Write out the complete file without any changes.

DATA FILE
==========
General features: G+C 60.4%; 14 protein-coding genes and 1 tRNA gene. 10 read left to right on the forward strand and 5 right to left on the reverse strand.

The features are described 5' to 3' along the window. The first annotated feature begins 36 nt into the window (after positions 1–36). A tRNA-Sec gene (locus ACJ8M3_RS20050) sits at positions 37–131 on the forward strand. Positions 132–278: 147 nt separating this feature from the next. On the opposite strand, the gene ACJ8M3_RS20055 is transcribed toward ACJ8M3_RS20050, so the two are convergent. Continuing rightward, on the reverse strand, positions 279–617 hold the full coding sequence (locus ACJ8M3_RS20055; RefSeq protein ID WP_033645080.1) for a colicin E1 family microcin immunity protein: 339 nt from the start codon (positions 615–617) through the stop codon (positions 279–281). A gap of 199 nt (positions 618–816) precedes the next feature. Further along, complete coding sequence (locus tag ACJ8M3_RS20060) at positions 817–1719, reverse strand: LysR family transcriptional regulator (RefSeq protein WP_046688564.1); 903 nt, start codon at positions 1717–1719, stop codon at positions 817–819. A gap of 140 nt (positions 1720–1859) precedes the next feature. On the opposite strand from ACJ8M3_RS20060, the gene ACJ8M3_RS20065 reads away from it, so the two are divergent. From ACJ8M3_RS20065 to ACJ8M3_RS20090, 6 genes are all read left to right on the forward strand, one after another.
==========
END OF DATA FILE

General features: G+C 60.4%; 14 protein-coding genes and 1 tRNA gene. 10 read left to right on the forward strand and 5 right to left on the reverse strand.

The features are described 5' to 3' along the window. The first annotated feature begins 36 nt into the window (after positions 1–36). A tRNA-Sec gene (locus ACJ8M3_RS20050) sits at positions 37–131 on the forward strand. Positions 132–278: 147 nt separating this feature from the next. On the opposite strand, the gene ACJ8M3_RS20055 is transcribed toward ACJ8M3_RS20050, so the two are convergent. Continuing rightward, on the reverse strand, positions 279–617 hold the full coding sequence (locus ACJ8M3_RS20055; RefSeq protein ID WP_033645080.1) for a colicin E1 family microcin immunity protein: 339 nt from the start codon (positions 615–617) through the stop codon (positions 279–281). A gap of 199 nt (positions 618–816) precedes the next feature. Further along, complete coding sequence (locus tag ACJ8M3_RS20060) at positions 817–1719, reverse strand: LysR family transcriptional regulator (RefSeq protein WP_046688564.1); 903 nt, start codon at positions 1717–1719, stop codon at positions 817–819. A gap of 140 nt (positions 1720–1859) precedes the next feature. On the opposite strand from ACJ8M3_RS20060, the gene ACJ8M3_RS20065 reads away from it, so the two are divergent. From ACJ8M3_RS20065 to ACJ8M3_RS20090, 6 genes are all read left to right on the forward strand, one after another.